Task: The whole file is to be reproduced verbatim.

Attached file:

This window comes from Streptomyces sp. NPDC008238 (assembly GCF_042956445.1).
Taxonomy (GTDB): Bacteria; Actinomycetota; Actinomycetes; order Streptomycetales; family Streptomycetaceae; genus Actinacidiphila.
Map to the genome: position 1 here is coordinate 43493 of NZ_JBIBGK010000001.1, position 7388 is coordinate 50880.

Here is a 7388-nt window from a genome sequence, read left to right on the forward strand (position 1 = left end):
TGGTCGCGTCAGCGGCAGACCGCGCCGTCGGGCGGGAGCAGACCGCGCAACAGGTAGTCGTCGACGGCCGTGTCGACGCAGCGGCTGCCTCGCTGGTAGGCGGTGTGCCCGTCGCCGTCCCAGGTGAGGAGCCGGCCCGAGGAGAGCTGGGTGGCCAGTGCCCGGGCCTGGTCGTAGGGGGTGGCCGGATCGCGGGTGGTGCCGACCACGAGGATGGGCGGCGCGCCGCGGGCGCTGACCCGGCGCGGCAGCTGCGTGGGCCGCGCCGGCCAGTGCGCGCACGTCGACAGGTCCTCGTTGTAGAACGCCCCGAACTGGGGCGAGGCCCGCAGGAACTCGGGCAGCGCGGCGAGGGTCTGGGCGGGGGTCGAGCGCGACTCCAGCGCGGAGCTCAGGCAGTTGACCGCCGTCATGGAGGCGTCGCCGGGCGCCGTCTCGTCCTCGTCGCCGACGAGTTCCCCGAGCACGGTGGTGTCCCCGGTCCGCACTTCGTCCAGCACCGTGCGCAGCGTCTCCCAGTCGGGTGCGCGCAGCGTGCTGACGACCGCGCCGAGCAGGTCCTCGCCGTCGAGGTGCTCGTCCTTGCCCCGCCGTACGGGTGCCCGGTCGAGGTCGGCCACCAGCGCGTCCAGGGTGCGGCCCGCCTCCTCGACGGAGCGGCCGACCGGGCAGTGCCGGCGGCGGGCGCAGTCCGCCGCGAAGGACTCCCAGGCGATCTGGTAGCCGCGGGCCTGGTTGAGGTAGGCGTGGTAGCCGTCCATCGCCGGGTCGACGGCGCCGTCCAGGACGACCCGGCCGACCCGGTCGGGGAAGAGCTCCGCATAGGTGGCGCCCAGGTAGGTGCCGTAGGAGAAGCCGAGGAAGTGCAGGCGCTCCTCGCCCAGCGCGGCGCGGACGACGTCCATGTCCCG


This window comes from Streptomyces sp. NPDC008238 (assembly GCF_042956445.1).
Taxonomy (GTDB): Bacteria; Actinomycetota; Actinomycetes; order Streptomycetales; family Streptomycetaceae; genus Actinacidiphila.
Map to the genome: position 1 here is coordinate 43493 of NZ_JBIBGK010000001.1, position 7388 is coordinate 50880.

Here is a 7388-nt window from a genome sequence, read left to right on the forward strand (position 1 = left end):
TGGTCGCGTCAGCGGCAGACCGCGCCGTCGGGCGGGAGCAGACCGCGCAACAGGTAGTCGTCGACGGCCGTGTCGACGCAGCGGCTGCCTCGCTGGTAGGCGGTGTGCCCGTCGCCGTCCCAGGTGAGGAGCCGGCCCGAGGAGAGCTGGGTGGCCAGTGCCCGGGCCTGGTCGTAGGGGGTGGCCGGATCGCGGGTGGTGCCGACCACGAGGATGGGCGGCGCGCCGCGGGCGCTGACCCGGCGCGGCAGCTGCGTGGGCCGCGCCGGCCAGTGCGCGCACGTCGACAGGTCCTCGTTGTAGAACGCCCCGAACTGGGGCGAGGCCCGCAGGAACTCGGGCAGCGCGGCGAGGGTCTGGGCGGGGGTCGAGCGCGACTCCAGCGCGGAGCTCAGGCAGTTGACCGCCGTCATGGAGGCGTCGCCGGGCGCCGTCTCGTCCTCGTCGCCGACGAGTTCCCCGAGCACGGTGGTGTCCCCGGTCCGCACTTCGTCCAGCACCGTGCGCAGCGTCTCCCAGTCGGGTGCGCGCAGCGTGCTGACGACCGCGCCGAGCAGGTCCTCGCCGTCGAGGTGCTCGTCCTTGCCCCGCCGTACGGGTGCCCGGTCGAGGTCGGCCACCAGCGCGTCCAGGGTGCGGCCCGCCTCCTCGACGGAGCGGCCGACCGGGCAGTGCCGGCGGCGGGCGCAGTCCGCCGCGAAGGACTCCCAGGCGATCTGGTAGCCGCGGGCCTGGTTGAGGTAGGCGTGGTAGCCGTCCATCGCCGGGTCGACGGCGCCGTCCAGGACGACCCGGCCGACCCGGTCGGGGAAGAGCTCCGCATAGGTGGCGCCCAGGTAGGTGCCGTAGGAGAAGCCGAGGAAGTGCAGGCGCTCCTCGCCCAGCGCGGCGCGGACGACGTCCATGTCCCG